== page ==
A checklist allows for an objective step-by-step assessment of microcompetencies9 to which a student must recall and implement. This is useful as it can be used in both teaching and assessment.25

Further education at intern orientation

Interns found that having further education and training in U/C during intern orientation provided additional confidence and complemented the educational benefits of assessment with feedback during PrInt. They also found education as motivation to perform U/C on patients. “I had one additional session during my orientation week, which complements what I did last year” (i.e., it was on the pelvic models) “it inspired me… and gave me confidence to perform, I have since inserted two Indwelling catheters both in men”. [Intern:4]


We sought to investigate the impact of assessment with feedback during PrInt on interns’ practice and performance of U/C in early internship. While many authors have explored the effect of assessment with feedback, we were also able to draw further perspectives from our results and were given some insight into U/C performance patterns of new interns. The key findings included demographic information, intern performance frequencies, and gender and performance of male U/C.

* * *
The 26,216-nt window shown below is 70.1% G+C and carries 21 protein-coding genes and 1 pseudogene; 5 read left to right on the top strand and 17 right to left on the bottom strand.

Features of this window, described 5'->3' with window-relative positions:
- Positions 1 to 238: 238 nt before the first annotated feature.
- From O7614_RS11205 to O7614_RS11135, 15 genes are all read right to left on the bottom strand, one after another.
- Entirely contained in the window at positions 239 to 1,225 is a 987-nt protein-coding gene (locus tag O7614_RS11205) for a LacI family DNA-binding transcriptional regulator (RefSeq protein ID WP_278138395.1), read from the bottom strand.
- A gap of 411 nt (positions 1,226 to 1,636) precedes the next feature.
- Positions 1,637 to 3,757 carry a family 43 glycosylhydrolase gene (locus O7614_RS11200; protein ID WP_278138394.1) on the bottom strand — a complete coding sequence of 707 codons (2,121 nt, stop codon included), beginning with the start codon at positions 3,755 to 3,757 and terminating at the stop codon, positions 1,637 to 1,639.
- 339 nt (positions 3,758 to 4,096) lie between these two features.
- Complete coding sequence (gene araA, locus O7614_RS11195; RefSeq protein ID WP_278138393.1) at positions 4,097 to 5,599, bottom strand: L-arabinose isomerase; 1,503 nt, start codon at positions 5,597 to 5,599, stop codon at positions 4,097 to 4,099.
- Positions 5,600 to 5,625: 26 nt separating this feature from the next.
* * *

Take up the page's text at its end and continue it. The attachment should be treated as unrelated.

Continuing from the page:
Intern performance patterns

Those who did their internship in their original student teaching hospital reported a higher frequency of independent performance of U/C, when compared with their peers from the same teaching hospital, but who were allocated to other hospitals as interns. Familiarity with their original teaching hospital procedures and staff may partially explain this. Alternatively, it may be that RPA students had more teaching and training on this procedure during orientation than other hospitals. Interns who were allocated to their original student hospital also reported significantly (p=0.03) higher confidence and success rate in U/C performance, when compared with interns who were allocated to other hospitals.